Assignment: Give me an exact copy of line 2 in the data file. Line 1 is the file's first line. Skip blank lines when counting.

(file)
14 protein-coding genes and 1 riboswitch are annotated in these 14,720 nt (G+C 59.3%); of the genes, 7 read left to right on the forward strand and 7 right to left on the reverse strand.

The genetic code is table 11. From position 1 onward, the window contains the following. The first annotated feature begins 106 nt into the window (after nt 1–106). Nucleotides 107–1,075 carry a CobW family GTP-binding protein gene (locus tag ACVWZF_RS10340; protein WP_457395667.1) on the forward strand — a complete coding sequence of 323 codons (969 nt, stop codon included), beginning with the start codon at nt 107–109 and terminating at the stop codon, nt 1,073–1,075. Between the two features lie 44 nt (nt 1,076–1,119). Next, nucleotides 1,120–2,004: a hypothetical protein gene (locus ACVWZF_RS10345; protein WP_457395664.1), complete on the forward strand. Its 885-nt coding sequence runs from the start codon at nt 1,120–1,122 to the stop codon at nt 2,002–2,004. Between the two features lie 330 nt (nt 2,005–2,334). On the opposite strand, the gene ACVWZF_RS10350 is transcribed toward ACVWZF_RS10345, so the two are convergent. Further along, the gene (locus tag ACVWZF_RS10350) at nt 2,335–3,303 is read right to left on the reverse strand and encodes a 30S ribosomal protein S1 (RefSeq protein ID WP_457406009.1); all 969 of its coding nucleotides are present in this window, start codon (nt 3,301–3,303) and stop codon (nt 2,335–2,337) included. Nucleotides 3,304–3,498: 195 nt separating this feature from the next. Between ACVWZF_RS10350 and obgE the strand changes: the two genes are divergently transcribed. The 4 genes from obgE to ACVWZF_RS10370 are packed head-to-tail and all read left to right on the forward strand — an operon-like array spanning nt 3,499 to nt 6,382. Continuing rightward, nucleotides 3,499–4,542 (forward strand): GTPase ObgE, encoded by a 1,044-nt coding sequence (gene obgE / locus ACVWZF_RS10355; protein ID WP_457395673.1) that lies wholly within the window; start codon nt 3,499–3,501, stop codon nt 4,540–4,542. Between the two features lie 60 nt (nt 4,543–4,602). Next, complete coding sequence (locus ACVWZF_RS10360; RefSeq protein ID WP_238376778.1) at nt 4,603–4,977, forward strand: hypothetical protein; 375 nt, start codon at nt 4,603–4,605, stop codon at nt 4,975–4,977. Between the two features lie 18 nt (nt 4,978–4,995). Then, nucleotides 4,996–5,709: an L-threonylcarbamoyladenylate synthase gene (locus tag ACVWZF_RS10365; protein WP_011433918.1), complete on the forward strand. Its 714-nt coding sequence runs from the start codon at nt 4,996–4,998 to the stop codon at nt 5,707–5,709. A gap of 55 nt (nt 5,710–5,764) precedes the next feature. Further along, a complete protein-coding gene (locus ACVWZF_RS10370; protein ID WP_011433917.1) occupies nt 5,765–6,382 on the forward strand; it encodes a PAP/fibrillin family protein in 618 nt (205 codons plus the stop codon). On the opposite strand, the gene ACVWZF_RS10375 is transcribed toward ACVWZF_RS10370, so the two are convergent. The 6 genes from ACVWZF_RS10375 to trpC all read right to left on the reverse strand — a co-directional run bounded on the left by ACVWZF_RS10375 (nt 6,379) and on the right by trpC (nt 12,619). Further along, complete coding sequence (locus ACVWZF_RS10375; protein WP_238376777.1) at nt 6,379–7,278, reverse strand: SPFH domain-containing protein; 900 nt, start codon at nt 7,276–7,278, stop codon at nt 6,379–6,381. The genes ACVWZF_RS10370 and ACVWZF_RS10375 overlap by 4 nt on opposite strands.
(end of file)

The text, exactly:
The genetic code is table 11. From position 1 onward, the window contains the following. The first annotated feature begins 106 nt into the window (after nt 1–106). Nucleotides 107–1,075 carry a CobW family GTP-binding protein gene (locus tag ACVWZF_RS10340; protein WP_457395667.1) on the forward strand — a complete coding sequence of 323 codons (969 nt, stop codon included), beginning with the start codon at nt 107–109 and terminating at the stop codon, nt 1,073–1,075. Between the two features lie 44 nt (nt 1,076–1,119). Next, nucleotides 1,120–2,004: a hypothetical protein gene (locus ACVWZF_RS10345; protein WP_457395664.1), complete on the forward strand. Its 885-nt coding sequence runs from the start codon at nt 1,120–1,122 to the stop codon at nt 2,002–2,004. Between the two features lie 330 nt (nt 2,005–2,334). On the opposite strand, the gene ACVWZF_RS10350 is transcribed toward ACVWZF_RS10345, so the two are convergent. Further along, the gene (locus tag ACVWZF_RS10350) at nt 2,335–3,303 is read right to left on the reverse strand and encodes a 30S ribosomal protein S1 (RefSeq protein ID WP_457406009.1); all 969 of its coding nucleotides are present in this window, start codon (nt 3,301–3,303) and stop codon (nt 2,335–2,337) included. Nucleotides 3,304–3,498: 195 nt separating this feature from the next. Between ACVWZF_RS10350 and obgE the strand changes: the two genes are divergently transcribed. The 4 genes from obgE to ACVWZF_RS10370 are packed head-to-tail and all read left to right on the forward strand — an operon-like array spanning nt 3,499 to nt 6,382. Continuing rightward, nucleotides 3,499–4,542 (forward strand): GTPase ObgE, encoded by a 1,044-nt coding sequence (gene obgE / locus ACVWZF_RS10355; protein ID WP_457395673.1) that lies wholly within the window; start codon nt 3,499–3,501, stop codon nt 4,540–4,542. Between the two features lie 60 nt (nt 4,543–4,602). Next, complete coding sequence (locus ACVWZF_RS10360; RefSeq protein ID WP_238376778.1) at nt 4,603–4,977, forward strand: hypothetical protein; 375 nt, start codon at nt 4,603–4,605, stop codon at nt 4,975–4,977. Between the two features lie 18 nt (nt 4,978–4,995). Then, nucleotides 4,996–5,709: an L-threonylcarbamoyladenylate synthase gene (locus tag ACVWZF_RS10365; protein WP_011433918.1), complete on the forward strand. Its 714-nt coding sequence runs from the start codon at nt 4,996–4,998 to the stop codon at nt 5,707–5,709. A gap of 55 nt (nt 5,710–5,764) precedes the next feature. Further along, a complete protein-coding gene (locus ACVWZF_RS10370; protein ID WP_011433917.1) occupies nt 5,765–6,382 on the forward strand; it encodes a PAP/fibrillin family protein in 618 nt (205 codons plus the stop codon). On the opposite strand, the gene ACVWZF_RS10375 is transcribed toward ACVWZF_RS10370, so the two are convergent. The 6 genes from ACVWZF_RS10375 to trpC all read right to left on the reverse strand — a co-directional run bounded on the left by ACVWZF_RS10375 (nt 6,379) and on the right by trpC (nt 12,619). Further along, complete coding sequence (locus ACVWZF_RS10375; protein WP_238376777.1) at nt 6,379–7,278, reverse strand: SPFH domain-containing protein; 900 nt, start codon at nt 7,276–7,278, stop codon at nt 6,379–6,381. The genes ACVWZF_RS10370 and ACVWZF_RS10375 overlap by 4 nt on opposite strands.